Pink Beaux Brings A Prestige Point Of View To Indie Beauty E-tailing
We’re all familiar with someone like Maisha Harris, the sort of woman wired to know the latest beauty launches who delights in doling out recommendations to stave off rashes, pimples, wrinkles or any stubborn issue that pops up.
“I’ve always been a resource, and helped my friends, family and patients with finding products that work for them and their skin,” says the oncology nurse. “I thought, ‘Why don’t I open a business where I sell the brands that you may not find in Sephora or Ulta that really put a lot of thought into their products and end customer experience?’”
After registering Pink Beaux’s LLC two-and-a-half years ago, Harris has switched on the lights at the luxury indie beauty e-commerce website stocked with six brands: Lauren Napier Beauty, Heir Atelier, Mischo Beauty, Battington Lashes, Kari Gran and Rituel de Fille. The plan is to slowly expand the brand repertoire to around 10 next year that meet Harris’s not-to-be-trifled-with standards.
“I want every single product sold on Pink Beaux to be something I would use myself and that takes time,” she says. “It’s definitely my baby. We are a small startup, but I’m passionate about it, and I have faith that, as things grow, we will be at the level of Credo, Violet Grey or even Bluemercury. That’s what I want Pink Beaux to be when it grows up.”
Pink Beaux celebrates a woman’s relationship with beauty. Its name, which comes from the French word for boyfriend and the girlish hue, emphasizes that relationship. Harris explains, “Women have always had this love affair with makeup and cosmetics. We take it seriously, and a lot of men don’t understand that. I just love the color pink, and it flows with beaux. It represents femininity, and feminine love for skincare and cosmetics.”
“We are a small startup, but I’m passionate about it, and I have faith that, as things grow, we will be at the level of Credo, Violet Grey or even Bluemercury. That’s what I want Pink Beaux to be when it grows up.”
In the beauty industry, love doesn’t necessarily come cheap. Harris believes Pink Beaux’s customers aren’t interested in skimping on their beauty spoils. They’re confident spending $80 or $90 on a moisturizer if it’s the right moisturizer for them. Investment pieces rather than dispensable items are their beauty purchasing modus operandi. Pink Beaux’s clean aesthetic spotlights the products to convey their worth.
“Right now, we’re in a landscape where beauty has taken on this fast-fashion approach where every other month someone is putting out a new eyeshadow palette or set of lipsticks. Of course, when I was in my 20s, I might have lined up in front of a store for a new release, but, now, I’ve started to target products not just because they’re the trendiest or newest thing,” says the 36-year-old. “My target customer curates their makeup bag. They’re very conscious about their products and discerning about what they choose to put on their face.”
Pink Beaux’s discerning customers aren’t about to toss ugly products into their carefully-curated makeup bags. A brand has to be gorgeous to make the site’s cut. Harris is also attracted to compelling brand stories. Boring corporate boilerplates are a no-go. Of course, products have to be effective, and Harris sticks to cruelty-free offerings.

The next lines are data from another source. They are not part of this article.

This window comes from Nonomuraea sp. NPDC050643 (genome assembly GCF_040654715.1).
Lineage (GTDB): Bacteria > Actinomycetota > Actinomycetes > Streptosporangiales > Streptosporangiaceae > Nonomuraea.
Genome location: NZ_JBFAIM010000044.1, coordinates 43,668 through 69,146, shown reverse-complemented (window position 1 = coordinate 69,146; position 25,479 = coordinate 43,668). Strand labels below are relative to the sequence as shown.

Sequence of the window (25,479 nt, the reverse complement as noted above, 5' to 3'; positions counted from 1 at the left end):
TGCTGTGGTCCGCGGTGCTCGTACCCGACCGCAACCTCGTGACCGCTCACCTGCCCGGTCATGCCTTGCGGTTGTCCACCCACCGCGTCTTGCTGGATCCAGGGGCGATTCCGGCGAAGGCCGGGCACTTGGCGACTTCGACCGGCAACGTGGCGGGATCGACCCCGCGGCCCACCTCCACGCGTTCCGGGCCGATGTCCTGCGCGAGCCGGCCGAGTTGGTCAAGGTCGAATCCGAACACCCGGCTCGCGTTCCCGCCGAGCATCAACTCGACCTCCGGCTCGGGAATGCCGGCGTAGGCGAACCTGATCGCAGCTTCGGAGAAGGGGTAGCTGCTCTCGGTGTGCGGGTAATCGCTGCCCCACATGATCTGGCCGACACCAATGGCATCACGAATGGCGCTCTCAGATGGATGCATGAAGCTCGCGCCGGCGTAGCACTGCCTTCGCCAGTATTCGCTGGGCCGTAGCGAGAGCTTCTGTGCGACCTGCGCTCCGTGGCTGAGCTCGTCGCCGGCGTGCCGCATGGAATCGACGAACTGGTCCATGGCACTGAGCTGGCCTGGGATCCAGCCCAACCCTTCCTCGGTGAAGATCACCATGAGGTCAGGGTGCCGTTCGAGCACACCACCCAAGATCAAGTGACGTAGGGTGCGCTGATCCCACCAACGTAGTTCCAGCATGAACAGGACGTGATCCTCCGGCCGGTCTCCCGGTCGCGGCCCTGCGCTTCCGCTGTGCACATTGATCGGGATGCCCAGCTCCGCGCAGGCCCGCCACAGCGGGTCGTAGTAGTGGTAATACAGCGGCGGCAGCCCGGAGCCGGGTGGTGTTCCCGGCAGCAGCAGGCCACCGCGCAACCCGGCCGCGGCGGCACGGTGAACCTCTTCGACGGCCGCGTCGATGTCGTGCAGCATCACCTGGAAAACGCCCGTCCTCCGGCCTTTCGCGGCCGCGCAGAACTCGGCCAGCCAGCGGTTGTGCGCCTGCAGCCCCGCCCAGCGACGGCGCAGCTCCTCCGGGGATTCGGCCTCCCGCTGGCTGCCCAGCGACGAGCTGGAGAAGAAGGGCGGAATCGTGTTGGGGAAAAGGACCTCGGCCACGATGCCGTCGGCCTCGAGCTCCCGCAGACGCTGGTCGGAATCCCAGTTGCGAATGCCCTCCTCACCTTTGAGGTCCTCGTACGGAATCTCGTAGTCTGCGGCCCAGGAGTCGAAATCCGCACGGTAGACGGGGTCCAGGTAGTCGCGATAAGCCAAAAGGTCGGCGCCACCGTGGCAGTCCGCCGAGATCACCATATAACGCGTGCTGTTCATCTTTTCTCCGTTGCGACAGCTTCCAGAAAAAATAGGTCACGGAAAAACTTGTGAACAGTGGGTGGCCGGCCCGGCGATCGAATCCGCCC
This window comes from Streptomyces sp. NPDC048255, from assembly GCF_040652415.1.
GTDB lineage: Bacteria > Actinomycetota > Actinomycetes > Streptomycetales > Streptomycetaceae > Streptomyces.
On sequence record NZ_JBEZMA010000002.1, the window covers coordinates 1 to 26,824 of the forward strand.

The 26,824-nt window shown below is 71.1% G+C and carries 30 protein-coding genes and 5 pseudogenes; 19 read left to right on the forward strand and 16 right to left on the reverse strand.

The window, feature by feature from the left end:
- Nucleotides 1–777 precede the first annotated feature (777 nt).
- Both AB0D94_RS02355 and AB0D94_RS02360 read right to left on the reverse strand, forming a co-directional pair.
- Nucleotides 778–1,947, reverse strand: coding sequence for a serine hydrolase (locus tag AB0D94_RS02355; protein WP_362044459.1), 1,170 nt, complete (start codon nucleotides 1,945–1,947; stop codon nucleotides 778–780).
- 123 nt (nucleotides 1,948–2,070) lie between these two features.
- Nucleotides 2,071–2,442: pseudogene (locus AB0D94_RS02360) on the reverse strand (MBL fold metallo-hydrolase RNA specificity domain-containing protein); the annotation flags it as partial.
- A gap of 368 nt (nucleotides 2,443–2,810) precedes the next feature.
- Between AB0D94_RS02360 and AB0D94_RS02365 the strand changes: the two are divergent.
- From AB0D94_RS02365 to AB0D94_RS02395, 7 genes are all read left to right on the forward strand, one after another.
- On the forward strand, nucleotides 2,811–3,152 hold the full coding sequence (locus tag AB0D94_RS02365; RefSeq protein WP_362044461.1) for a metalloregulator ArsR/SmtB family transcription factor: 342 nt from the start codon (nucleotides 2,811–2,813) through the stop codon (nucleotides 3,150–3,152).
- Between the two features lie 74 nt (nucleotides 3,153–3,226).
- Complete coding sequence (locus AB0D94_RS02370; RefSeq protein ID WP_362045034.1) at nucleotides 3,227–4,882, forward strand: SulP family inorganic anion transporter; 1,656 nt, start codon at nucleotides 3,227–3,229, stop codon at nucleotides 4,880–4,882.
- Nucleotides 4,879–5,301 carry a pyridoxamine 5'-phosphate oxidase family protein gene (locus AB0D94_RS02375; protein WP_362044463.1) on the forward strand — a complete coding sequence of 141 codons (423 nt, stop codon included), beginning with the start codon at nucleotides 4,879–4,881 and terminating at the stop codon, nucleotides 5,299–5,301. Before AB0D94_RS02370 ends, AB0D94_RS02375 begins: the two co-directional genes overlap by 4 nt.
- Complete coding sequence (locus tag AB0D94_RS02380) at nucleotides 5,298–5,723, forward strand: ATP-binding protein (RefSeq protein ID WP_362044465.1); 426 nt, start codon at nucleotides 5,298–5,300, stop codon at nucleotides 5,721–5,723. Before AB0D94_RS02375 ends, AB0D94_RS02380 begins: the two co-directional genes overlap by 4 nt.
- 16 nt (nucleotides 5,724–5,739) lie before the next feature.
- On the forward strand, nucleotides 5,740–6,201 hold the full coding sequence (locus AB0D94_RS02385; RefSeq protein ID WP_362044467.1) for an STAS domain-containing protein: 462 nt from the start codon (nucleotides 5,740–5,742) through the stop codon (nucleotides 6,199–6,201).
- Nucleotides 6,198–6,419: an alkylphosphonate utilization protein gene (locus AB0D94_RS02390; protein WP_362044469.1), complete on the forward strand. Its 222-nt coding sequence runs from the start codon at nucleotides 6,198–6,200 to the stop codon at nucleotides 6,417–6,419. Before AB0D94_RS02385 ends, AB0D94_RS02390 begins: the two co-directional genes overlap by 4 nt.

Skincare is at the heart of Pink Beaux, although it extends to makeup, nail care and beauty tools. Harris points to feminine care and home fragrance as categories that could be ripe for future extensions of the site. Supplements aren’t the province of Pink Beaux, a destination for sophisticated glamour unfazed by the flood of wellness gimmicks entering the beauty market.
“My target customer curates their makeup bag. They’re very conscious about their products and discerning about what they choose to put on their face.”
Harris has poured roughly $10,000 into getting Pink Beaux off the ground. Her goal is for the site to hit $30,000 to $50,000 in first-year profits on $100,000 to $125,000 in sales. Originally, Harris considered a quarterly subscription model for Pink Beaux, but ditched it upon encountering pushback from brands. She says, “Brands weren’t too open because I don’t think they’ve seen the value from subscription boxes. I went back to the drawing board, and decided to go ahead and do a full retail website.”
Harris juggles Pink Beaux with a nursing job. She allots six hours a night for sleep and follows Casey Neistat’s time optimization strategies to make the most of the moments she’s not at her day job to build Pink Beaux. Harris’s husband Johnny lends a hand with logistics, and assistant Lacey Smith supports social media outreach. Pink Beaux has tested Facebook advertising and is creating content at a second site, The Beaux Book, aimed at prestige beauty shoppers.
“Once you start throwing money behind it, you have to do something with it. It’s real, and I want to see return on my money. Before I started, I had a fear of whether people were going to embrace it,” says Harris. “Once I said, ‘Maisha just do it, the worst that happens is that you lose a dollar, but you have a job, and you’ll be able to make it,’ the fear dissipated, although it’s still there.”